Researcher Awarded $1M in NIH Funding to Investigate the Role of Cell Metabolism in Cancer Growth
New Brunswick, N.J.– Eileen White, PhD, associate director of basic science at The Cancer Institute of New Jersey (CINJ) and professor of molecular biology and biochemistry at Rutgers, The State University of New Jersey, and colleagues have been awarded a $1 million research grant from the National Institutes of Health (NIH). CINJ is a Center of Excellence of UMDNJ-Robert Wood Johnson Medical School.
The funding (1RC1CA147961-01), which is part of the NIH Challenge Grant Program through the American Recovery and Reinvestment Act, will support a two-year study on the role of cellular metabolism in the development and progression of cancer. Some 21,000 applicants responded to the Challenge Grant announcement. Dr. White’s proposal was among the one to two percent funded through the program.
White and her collaborating co-principal investigators at Princeton University, Hilary Coller, PhD, assistant professor in the Department of Molecular Biology, and Joshua Rabinowitz, MD, PhD, assistant professor in the Department of Chemistry and the Lewis-Sigler Institute for Integrative Genomics, will conduct their laboratory research on the “Role of Tumor and Stromal Cell Metabolism in Stress Adaptation and Progression” at both CINJ and Princeton University.
An important and newly recognized mechanism of tumor cell survival identified in the White laboratory is through the cellular self-cannibalization process of autophagy. By eating themselves, tumor cells can support metabolism and survive under stressful conditions including starvation and chemotherapy. This process allows tumor cells to become dormant and then to re-emerge and resume tumor growth at a later time when conditions are more favorable. The preservation of these “sleeper tumor cells” may be the cause of cancer treatment relapses that often are fatal. This new grant will aid a collaborative effort that involves CINJ, Rutgers and Princeton, to identify means to eradicate these dormant tumor cells, improving the outcome of cancer therapy.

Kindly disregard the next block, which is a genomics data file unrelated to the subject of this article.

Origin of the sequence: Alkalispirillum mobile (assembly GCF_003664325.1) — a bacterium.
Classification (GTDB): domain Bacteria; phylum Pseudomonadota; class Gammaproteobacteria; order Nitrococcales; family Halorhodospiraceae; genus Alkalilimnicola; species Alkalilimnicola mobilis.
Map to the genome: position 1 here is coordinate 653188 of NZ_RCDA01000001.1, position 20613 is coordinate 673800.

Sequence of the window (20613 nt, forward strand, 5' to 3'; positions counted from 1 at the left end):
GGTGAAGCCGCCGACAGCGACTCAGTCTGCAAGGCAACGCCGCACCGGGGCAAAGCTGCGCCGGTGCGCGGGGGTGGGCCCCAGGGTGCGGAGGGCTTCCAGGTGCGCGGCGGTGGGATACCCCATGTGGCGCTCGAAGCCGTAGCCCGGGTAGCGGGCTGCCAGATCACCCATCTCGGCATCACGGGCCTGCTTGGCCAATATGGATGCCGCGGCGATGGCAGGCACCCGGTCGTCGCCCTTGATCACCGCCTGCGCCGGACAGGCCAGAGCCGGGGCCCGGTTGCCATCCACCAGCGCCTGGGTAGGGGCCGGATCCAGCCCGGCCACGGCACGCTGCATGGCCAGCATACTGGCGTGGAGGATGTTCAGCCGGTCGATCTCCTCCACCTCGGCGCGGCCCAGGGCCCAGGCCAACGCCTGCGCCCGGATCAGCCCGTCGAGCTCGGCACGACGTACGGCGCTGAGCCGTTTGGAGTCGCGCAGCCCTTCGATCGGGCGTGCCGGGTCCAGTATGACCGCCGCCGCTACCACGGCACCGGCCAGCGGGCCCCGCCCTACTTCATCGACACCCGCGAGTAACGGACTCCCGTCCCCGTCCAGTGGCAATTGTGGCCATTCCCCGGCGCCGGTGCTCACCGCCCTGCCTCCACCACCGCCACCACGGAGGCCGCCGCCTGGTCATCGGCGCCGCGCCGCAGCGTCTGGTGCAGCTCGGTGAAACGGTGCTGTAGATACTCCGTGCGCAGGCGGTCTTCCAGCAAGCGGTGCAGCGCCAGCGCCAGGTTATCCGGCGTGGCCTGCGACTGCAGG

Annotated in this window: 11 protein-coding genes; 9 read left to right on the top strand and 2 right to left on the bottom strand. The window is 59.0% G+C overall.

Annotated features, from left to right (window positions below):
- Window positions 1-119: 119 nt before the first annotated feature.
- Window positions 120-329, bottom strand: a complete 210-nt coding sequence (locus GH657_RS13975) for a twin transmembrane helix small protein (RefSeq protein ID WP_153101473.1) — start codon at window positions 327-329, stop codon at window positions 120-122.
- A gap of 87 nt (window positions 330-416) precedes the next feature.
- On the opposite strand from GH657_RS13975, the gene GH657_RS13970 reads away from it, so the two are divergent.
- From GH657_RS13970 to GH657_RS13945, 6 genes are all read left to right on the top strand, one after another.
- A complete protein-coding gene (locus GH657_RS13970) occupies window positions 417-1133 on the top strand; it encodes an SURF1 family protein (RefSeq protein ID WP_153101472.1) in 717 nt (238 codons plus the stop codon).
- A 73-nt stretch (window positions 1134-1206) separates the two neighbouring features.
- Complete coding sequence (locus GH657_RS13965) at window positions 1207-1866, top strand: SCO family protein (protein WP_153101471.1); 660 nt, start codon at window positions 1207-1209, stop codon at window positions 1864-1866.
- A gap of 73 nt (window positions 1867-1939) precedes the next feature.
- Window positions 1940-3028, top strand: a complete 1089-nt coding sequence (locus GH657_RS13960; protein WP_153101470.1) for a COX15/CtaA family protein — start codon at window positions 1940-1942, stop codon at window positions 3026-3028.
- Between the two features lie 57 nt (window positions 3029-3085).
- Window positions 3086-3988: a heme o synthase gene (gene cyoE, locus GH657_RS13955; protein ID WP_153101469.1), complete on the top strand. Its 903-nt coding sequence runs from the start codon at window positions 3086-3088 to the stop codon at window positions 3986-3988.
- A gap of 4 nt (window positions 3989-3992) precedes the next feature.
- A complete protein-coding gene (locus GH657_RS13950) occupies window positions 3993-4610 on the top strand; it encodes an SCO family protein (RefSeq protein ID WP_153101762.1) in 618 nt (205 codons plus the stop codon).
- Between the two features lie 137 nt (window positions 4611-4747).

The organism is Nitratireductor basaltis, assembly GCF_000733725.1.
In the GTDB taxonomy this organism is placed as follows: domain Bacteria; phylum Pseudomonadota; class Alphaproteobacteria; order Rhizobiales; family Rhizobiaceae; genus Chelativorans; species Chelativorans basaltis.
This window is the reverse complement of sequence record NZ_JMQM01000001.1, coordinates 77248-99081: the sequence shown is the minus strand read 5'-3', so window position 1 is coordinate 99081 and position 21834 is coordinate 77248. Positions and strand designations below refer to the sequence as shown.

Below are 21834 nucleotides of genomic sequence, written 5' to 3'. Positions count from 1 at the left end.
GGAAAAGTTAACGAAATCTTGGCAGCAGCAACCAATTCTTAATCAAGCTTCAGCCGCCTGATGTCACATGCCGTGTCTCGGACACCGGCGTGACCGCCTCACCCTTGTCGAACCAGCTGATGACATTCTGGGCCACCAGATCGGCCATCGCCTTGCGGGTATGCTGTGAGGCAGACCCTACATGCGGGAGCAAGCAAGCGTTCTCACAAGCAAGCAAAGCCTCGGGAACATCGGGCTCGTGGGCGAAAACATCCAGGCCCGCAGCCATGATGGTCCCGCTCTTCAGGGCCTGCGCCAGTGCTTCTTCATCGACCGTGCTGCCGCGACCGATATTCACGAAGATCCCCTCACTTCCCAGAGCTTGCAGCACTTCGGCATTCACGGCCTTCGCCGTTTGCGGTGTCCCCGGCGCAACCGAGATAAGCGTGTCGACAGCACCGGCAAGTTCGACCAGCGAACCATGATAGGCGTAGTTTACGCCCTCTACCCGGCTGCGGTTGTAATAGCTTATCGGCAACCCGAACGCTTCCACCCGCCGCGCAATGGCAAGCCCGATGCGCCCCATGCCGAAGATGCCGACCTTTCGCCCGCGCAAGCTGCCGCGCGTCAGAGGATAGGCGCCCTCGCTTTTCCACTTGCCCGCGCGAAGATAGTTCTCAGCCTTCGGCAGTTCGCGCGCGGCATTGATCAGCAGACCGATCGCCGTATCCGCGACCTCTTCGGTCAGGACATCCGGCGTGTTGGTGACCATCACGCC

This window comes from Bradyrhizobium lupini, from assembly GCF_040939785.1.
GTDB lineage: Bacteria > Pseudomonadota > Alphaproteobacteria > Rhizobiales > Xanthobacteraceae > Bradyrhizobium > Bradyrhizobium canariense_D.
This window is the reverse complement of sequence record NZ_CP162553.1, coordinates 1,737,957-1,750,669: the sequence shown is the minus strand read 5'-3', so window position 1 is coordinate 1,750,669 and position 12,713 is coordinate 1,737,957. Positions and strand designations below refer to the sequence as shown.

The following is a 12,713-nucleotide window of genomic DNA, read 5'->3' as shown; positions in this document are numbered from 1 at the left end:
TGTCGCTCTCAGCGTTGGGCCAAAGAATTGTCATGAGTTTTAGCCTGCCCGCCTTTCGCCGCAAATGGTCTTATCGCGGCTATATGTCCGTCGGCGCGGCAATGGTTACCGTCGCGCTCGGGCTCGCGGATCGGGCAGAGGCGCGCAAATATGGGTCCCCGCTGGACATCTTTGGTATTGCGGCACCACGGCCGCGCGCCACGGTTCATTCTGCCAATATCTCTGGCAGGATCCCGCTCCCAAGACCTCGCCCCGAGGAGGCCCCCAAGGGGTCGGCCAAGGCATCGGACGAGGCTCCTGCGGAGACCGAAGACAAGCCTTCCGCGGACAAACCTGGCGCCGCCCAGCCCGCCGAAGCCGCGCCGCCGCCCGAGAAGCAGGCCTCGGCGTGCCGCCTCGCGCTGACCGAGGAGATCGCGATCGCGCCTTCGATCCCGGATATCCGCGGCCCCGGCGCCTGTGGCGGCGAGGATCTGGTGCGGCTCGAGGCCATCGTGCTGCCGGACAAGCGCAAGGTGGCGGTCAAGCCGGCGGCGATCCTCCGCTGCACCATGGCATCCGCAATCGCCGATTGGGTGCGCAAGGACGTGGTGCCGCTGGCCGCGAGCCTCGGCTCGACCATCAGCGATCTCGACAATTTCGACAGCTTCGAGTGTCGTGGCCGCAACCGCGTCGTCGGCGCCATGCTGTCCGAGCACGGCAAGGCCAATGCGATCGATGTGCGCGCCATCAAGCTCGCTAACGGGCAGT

White, who also is the program leader of the Cell Death and Survival Signaling Program at CINJ and an adjunct professor of surgery at UMDNJ-Robert Wood Johnson Medical School, notes, “Importantly, these metabolic alterations distinguish tumor cells from normal cells, providing a possible ‘Achilles’ heel’ to cancer and the potential to identify novel targets for anti-cancer drug discovery.” White also serves as a member of the Board of Directors of the American Association for Cancer Research.
About The Cancer Institute of New Jersey
The Cancer Institute of New Jersey is the state’s first and only National Cancer Institute-designated Comprehensive Cancer Center, and is dedicated to improving the prevention, detection, treatment and care of patients with cancer. CINJ’s physician-scientists engage in translational research, transforming their laboratory discoveries into clinical practice, quite literally bringing research to life. The Cancer Institute of New Jersey is a center of excellence of UMDNJ-Robert Wood Johnson Medical School. To support CINJ, please call the Cancer Institute of New Jersey Foundation at 1-888-333-CINJ.
The Cancer Institute of New Jersey Network is comprised of hospitals throughout the state and provides a mechanism to rapidly disseminate important discoveries into the community. Flagship Hospital: Robert Wood Johnson University Hospital. Major Clinical Research Affiliate Hospitals: Carol G. Simon Cancer Center at Morristown Memorial Hospital, Carol G. Simon Cancer Center at Overlook Hospital, and Jersey Shore University Medical Center. Affiliate Hospitals: Bayshore Community Hospital, CentraState Healthcare System, Cooper University Hospital*, JFK Medical Center, Mountainside Hospital, Raritan Bay Medical Center, Robert Wood Johnson University Hospital at Hamilton (CINJ at Hamilton), Saint Peter’s University Hospital, Somerset Medical Center, Southern Ocean County Hospital, The University Hospital/UMDNJ-New Jersey Medical School*, and University Medical Center at Princeton. *Academic Affiliate